Jan. 26, 2010
-- Last Saturday, my team gave me my 300th win as a collegiate head coach. And it was a pretty big deal in Norman, Oklahoma for about 24 hours on a mild day in the middle of January. Then on Sunday I was watching the tip of Notre Dame versus West Virginia and the crowd was celebrating Muffet McGraw's 600th win. I laughed out loud from my favorite leather chair. And then I did the math: with some off-the-charts recruiting and a lot of blood, sweat and tears, I can catch Pat Summit if I coach until I'm 97.
Coaches get way too much credit. I promise you that. So when milestones are celebrated, those of us who find ourselves on the recognition end get all fidgety and uncomfortable. We stand at halfcourt alone, and we know that the only reason we're standing there is because of a bunch of other people. The awkward pause, however, serves a purpose for which I am thankful. As we stand there with a white panel ball we are forced to take off the "next play, next game" blinders that make standing there with the ball possible. For just a minute we have to stop. And when we do, the memories flood in.
That was the best part of Saturday for me: the faces and the voices and the moments that have been a part of my last 13 and a half years as the head ball coach at the University of Oklahoma.
I looked toward the baseline where I could see Phylesha Whaley melt onto the court after I told the team that we'd just moved into the top 25 for the first time. And I looked to the basket above it where we have had the good fortune to cut down at least eight nets in celebration of championships won and advancements earned. I could see in my mind Stacey Dales, beside me on the bench in a knee brace, much the way Whitney is now....and her arm around my shoulder at the Alamo Dome four years later where we went to shock the world.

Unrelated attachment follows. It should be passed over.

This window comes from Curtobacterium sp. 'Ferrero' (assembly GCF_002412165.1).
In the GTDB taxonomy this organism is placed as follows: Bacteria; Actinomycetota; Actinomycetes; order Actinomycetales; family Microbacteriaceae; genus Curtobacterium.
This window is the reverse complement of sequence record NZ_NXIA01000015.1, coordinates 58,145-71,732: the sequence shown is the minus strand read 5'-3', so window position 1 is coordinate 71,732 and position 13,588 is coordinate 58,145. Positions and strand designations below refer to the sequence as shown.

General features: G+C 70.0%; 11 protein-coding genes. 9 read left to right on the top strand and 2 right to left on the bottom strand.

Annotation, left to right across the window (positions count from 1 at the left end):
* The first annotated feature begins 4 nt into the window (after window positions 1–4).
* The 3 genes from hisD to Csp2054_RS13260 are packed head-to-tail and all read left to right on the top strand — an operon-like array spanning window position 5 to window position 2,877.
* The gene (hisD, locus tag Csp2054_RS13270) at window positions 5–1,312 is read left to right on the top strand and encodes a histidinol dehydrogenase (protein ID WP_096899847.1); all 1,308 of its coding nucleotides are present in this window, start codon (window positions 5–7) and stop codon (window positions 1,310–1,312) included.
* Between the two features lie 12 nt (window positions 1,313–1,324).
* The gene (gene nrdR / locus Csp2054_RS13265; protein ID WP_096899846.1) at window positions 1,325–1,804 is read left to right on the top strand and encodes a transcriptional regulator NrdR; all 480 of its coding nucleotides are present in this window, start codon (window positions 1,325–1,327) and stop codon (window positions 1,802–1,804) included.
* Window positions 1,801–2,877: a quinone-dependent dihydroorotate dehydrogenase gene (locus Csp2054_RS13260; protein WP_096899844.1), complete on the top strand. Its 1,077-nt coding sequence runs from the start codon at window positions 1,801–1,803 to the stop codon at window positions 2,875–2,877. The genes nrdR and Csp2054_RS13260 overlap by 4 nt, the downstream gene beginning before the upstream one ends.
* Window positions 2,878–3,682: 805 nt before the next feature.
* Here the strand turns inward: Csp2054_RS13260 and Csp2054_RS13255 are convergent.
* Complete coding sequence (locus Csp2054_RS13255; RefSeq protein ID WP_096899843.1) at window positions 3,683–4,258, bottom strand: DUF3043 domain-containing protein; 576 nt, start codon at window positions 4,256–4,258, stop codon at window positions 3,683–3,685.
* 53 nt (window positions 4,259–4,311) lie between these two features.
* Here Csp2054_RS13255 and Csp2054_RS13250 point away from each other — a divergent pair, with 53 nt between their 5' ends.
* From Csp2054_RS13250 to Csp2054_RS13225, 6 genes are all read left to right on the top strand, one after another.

I could see Marita Hynes with her lucky penny and Erin Higgins pointing at somebody who had just passed her the ball. And I thought when I looked to my left that I caught Lauren Shoush climbing back out of the stands after diving to save a loose ball.
It really doesn't get much better than that, you know?
For almost 14 years now I've had the incredible good fortune to be sustained by aspiring young women. Included in that collection are a bunch of people who get it; which is rare, I think, in a world where so few do. Together we've won games and lost games. I've yelled at them and they've run for me. And more often than not, in the end we've all been polished up by the process.
Someone asked me if I heard from any of my former players after Saturday's game. I said, "Yeah. I'd love to be able to tape their text messages all over that ball."
Because while the wins were the purpose for the panel, the people put the air in the ball.
To all that played a part in it -- from Pam DeCosta to Carolyn Winchester -- and all the coaches and players in between: I am indebted and you reward me still.